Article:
Stephen A. Smith Claims Tracy McGrady Was Almost Traded to 76ers in 1999

Jesse Pantuosco
April 05, 2020 - 2:52 pm
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Seven-time NBA All-Star, two-time league scoring champ, minor-league baseball pitcher, Chinese hoops icon, wearer of baggy pants—Tracy McGrady has done it all. But amid that sea of accomplishments, there’s still one box T-Mac has never checked.

McGrady suited up for seven NBA franchises in his career, making memorable stops in Toronto, Orlando, Houston, New York, Detroit, Atlanta and San Antonio. But never Philadelphia.

McGrady’s NBA journey never took him to the City of Brotherly Love, though according to ESPN’s Stephen A. Smith, he was supposed to be a Sixer. In fact, Stephen A. broke the news of T-Mac’s reported trade to Philadelphia in 1999 (he was covering hoops for the Philadelphia Inquirer at the time), though the deal never came to fruition. Had it transpired, the swap would have sent McGrady, then of the Toronto Raptors, and a first-round pick to Philly in exchange for guard Larry Hughes. The trade ultimately fell apart with the deal’s demise largely attributed to the Raptors getting cold feet.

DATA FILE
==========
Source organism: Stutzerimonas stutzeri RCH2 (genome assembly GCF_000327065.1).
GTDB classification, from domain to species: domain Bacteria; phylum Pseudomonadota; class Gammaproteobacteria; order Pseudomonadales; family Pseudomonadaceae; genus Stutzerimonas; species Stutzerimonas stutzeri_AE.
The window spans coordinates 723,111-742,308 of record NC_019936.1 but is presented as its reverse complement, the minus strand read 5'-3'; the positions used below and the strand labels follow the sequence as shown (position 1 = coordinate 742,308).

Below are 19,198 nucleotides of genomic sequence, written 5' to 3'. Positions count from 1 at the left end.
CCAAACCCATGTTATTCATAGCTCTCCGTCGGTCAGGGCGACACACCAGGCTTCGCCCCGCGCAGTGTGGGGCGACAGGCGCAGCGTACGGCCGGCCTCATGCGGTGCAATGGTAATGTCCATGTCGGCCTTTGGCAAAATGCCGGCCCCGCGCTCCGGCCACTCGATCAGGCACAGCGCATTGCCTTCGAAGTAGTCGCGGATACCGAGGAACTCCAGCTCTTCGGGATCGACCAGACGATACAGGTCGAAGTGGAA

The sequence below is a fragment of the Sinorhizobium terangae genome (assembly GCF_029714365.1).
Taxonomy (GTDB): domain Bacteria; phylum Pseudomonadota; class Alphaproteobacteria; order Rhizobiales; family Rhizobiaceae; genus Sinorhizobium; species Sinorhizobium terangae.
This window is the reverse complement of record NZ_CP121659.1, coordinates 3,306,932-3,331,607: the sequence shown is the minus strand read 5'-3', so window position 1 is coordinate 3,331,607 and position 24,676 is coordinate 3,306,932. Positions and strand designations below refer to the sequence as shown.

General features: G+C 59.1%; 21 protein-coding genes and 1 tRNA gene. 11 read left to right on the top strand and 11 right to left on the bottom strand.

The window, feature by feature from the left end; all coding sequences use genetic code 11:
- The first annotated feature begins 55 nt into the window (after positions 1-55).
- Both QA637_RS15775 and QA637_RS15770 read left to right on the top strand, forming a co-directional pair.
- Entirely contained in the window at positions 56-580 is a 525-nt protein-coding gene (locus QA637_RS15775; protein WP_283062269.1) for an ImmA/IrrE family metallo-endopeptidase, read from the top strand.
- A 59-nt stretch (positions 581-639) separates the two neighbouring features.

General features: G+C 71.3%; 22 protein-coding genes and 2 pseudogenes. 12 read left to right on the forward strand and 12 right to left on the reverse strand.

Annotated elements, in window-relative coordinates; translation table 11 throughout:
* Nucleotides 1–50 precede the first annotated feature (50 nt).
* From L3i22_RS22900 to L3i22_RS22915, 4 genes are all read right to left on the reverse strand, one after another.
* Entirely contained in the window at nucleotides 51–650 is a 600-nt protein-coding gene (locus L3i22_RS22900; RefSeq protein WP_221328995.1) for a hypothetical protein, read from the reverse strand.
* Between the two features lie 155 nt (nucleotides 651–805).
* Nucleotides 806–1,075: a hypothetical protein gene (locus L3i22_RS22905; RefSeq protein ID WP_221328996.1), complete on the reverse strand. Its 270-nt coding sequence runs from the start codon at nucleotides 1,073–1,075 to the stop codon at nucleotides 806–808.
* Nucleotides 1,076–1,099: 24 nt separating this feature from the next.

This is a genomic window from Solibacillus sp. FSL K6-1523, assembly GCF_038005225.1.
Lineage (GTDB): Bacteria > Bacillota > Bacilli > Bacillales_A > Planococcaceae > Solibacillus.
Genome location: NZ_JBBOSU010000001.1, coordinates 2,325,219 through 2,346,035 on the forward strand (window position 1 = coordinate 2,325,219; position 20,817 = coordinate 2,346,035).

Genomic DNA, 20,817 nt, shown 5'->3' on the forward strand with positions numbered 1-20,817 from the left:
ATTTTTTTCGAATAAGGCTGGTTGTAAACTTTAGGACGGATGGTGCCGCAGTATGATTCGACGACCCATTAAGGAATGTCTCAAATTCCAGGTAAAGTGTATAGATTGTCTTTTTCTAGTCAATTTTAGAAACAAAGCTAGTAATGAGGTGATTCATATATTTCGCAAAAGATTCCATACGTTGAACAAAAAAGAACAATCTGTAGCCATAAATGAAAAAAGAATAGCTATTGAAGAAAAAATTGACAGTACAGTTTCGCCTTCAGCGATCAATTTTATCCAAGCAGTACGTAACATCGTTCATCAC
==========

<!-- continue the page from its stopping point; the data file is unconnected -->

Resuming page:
The former ninth overall pick wasn’t long for Toronto—he defected to the Magic as a free agent in 2000. And while T-Mac’s proposed trade to the Sixers was not to be, it’s fun to imagine an alternate NBA timeline with McGrady and Hall of Famer Allen Iverson sharing a backcourt in the cheesesteak capital. Had Toronto pulled the trigger in ‘99, would the balance of power have shifted to Philadelphia? Who knows the domino effect the McGrady/Iverson pairing would have had. It’s possible The Process—an agonizing dry spell that consumed most of the last decade—could have been avoided altogether had McGrady and Iverson paved the way for a Sixers dynasty in the 2000s.

We’ll never know the answer (no pun intended), though it’s probably safe to assume Philly would have been an Eastern Conference powerhouse and perhaps even a threat to the Lakers, who the 76ers faced in the 2001 NBA Finals. That one didn’t go the Sixers’ way (Los Angeles needed just five games to assert their dominance), though it produced arguably the most iconic moment of Iverson’s storied career … unless we’re talking about practice.

I have no recollection of McGrady’s almost, not quite trade to the 76ers. In fairness, I would have been nine at the time and was probably more concerned with multiplication tables and sneaking candy than any rumored happenings between Toronto and Philly. But if Stephen A. says it happened, I’m inclined to take him at his word.

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